ST. JOHN—The Committee on Government Services, Consumer and Veterans Affairs, chaired by Sen. Justin Harrigan Sr., met at the Cleone Henrietta Creque Legislative Conference Room on St. John Monday evening, to receive a status update on the limited barge services between St. Thomas and St. John.
Sen. Justin Harrigan Sr., said that the meeting was necessary to discuss the limited services and the subsequent “impact on Virgin Islands residents, its businesses and overall economy. It’s important that these issues be aired,” he said.
Representatives from various government entities as well as the private sector shared some of their challenges.
Arlene Chalwell, Deputy Police Chief for the St. John District Leander Jurgen Zone-D Command, said in her testimony that the limited services delayed the department’s ability to transport supplies, equipment and vehicles that allowed the department to provide sufficient safety to communities as well as basic services like providing police reports and records.
“Moving forward, it is imperative that proactive measures are implemented to prevent such dire situations from reoccurring in the near future,” she said.
Sen. Janette Millin Young said that she understood the impact to be “a bread and butter issue” as the tourism product in St. John is the main source of economic support. Although the service was not halted,” she said, “it slowed down.” When we’re talking about an island that is separated by a body of water, then you’re sort of paralyzed.”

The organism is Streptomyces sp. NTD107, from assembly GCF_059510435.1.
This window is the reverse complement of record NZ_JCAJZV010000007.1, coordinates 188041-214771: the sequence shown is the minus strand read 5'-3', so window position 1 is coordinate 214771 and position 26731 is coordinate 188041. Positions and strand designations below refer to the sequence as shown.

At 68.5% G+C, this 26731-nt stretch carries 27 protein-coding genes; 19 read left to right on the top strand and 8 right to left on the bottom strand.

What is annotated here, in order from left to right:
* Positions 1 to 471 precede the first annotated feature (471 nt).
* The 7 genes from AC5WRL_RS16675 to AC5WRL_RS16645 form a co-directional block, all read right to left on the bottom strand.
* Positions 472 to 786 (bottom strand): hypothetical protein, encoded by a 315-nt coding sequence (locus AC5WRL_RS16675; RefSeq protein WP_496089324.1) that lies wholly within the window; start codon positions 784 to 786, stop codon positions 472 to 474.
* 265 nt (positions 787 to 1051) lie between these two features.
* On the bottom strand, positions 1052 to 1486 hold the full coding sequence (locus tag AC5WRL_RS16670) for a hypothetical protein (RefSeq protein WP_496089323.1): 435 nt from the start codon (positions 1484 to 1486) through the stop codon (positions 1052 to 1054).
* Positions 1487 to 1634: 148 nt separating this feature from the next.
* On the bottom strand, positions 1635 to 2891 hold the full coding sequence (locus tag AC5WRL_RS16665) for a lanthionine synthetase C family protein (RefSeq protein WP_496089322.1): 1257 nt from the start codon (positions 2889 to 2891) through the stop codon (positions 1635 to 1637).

Though Lieutenant Commander Elizabeth Newton, Supervisor of Marine Safety Detachment in St. Thomas U.S. Coast Guard was unable to attend, she provided a statement that was read into the record.
“The Coast Guard’s priorities are to safeguard the lives of the people who utilize these vessels, ensure the safety of the maritime transportation system and help facilitate safe maritime commerce in the U.S. Virgin Islands. Coast Guard Marine Inspectors remain committed to performing any required inspections in a timely manner to ensure the vessels are structurally sound and meet the regulatory standards for a certificated vessel to safely transport passengers and vehicles,” she said in her testimony.
Carlton Dowe, Executive Director of the Virgin Islands Port Authority also testified. During the discussion, Dowe noted that while he understood the frustration, providing a solution like expansion would take time.
“Maintaining these facilities is not easy,” he said. “Unlike some islands in the Caribbean where you can wake up tomorrow and tear out a mangrove or fill in a pond, in the United States Virgin Islands,
it [doesn’t] happen that way. We must go through a process,” he said, naming some of the many facets including the Army Core of Engineers, fisheries and the Coast Guard. “By the time that process takes place I will guarantee you years have gone by.”
“The Port Authority’s board is concerned about the lack of sufficient barge service and the impact it has caused on our community, our tourism product and our port operations,” he said. “We have done our best to respond to the public outcry by appearing on local radio talk shows to explain the reasons for lack of service.”
“We hope to have some resolution to this issue in the very near future, and we will keep the public abreast of any new developments,” Dowe said.
Committee members, Senators Myron D. Jackson, Positive T. A. Nelson. Tregenza A. Roach, and Janette Millin Young were present. Non-committee members, Jean A. Forde and Almando “Rocky” Liburd were also present.
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Press Release for August 22, 2016 150822-STJ